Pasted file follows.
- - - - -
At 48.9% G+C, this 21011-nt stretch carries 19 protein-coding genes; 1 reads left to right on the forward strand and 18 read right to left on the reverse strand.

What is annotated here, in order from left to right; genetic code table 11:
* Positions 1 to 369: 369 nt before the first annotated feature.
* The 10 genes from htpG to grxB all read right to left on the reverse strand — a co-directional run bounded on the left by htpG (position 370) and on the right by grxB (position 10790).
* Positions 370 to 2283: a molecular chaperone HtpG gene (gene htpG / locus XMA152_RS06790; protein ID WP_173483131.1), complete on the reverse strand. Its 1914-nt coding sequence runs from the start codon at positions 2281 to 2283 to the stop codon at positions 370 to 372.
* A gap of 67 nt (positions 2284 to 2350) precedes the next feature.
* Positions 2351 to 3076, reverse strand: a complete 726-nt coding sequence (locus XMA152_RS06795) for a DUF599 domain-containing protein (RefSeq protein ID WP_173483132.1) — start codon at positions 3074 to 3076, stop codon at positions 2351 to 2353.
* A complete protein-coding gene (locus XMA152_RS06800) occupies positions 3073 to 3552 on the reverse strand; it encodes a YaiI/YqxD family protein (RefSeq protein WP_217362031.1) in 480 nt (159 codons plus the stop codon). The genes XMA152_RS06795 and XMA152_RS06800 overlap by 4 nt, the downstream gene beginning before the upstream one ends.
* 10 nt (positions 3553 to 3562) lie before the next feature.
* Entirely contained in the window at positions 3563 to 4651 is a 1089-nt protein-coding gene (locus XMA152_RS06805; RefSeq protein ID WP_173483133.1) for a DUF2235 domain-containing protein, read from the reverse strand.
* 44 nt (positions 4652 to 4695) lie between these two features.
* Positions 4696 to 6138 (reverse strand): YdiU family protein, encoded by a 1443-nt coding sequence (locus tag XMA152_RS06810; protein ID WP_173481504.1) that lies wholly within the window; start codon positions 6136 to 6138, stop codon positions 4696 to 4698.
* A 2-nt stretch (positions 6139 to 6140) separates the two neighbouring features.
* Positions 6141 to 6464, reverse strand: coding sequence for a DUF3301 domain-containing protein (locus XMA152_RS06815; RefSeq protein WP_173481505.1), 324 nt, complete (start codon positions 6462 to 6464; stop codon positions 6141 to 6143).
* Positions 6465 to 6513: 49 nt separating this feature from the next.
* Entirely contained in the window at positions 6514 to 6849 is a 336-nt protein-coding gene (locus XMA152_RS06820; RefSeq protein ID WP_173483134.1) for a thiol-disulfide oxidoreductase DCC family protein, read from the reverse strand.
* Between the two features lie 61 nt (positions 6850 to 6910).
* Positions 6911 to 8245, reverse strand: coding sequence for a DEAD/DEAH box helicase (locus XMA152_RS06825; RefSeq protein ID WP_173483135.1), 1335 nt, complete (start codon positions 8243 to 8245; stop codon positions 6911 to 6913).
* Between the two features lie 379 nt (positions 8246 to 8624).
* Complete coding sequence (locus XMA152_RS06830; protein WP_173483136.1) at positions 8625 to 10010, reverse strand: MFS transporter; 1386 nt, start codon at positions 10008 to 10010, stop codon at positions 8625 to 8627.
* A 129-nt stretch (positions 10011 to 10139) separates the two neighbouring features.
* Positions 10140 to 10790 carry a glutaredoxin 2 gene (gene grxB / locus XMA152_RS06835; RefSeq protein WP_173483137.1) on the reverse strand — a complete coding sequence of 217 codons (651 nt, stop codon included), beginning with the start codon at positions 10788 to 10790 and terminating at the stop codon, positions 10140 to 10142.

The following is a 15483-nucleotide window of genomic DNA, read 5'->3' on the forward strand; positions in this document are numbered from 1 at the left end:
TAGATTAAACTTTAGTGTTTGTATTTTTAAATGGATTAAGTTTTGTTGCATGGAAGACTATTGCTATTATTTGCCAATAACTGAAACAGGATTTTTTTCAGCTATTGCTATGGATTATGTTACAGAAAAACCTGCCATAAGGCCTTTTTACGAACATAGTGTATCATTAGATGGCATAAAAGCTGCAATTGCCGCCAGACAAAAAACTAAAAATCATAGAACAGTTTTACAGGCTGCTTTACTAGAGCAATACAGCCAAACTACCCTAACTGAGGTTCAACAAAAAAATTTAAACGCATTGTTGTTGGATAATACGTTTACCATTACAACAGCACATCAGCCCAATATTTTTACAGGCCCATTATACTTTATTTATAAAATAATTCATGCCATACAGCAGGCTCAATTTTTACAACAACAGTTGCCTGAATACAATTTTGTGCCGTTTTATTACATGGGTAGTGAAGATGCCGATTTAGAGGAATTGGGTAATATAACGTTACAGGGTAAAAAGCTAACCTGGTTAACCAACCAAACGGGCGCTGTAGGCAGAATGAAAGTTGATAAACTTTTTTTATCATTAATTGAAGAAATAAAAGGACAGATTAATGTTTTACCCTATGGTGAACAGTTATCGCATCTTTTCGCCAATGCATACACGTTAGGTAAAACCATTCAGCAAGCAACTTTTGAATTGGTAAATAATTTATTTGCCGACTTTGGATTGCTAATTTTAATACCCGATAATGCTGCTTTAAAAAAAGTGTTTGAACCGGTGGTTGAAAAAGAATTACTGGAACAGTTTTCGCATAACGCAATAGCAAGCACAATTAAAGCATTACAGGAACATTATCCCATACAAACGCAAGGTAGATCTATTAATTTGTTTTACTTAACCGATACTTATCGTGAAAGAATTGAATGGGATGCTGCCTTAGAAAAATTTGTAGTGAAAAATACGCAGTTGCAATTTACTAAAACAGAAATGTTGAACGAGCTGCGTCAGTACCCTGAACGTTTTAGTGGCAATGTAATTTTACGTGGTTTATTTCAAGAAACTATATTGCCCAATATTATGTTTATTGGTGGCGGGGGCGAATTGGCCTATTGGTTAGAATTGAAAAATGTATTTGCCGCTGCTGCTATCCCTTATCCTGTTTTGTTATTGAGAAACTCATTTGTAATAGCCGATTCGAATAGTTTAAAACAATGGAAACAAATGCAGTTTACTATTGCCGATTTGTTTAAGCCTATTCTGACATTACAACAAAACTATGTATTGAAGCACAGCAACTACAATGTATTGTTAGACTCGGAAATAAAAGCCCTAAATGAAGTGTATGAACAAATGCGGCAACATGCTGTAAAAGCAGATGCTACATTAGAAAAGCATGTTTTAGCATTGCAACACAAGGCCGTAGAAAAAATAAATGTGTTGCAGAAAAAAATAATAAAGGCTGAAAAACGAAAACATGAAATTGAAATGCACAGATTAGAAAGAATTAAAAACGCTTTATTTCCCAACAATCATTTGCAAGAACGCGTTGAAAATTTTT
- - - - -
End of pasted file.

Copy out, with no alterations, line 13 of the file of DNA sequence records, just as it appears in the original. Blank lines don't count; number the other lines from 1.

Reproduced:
* A 2-nt stretch (positions 6139 to 6140) separates the two neighbouring features.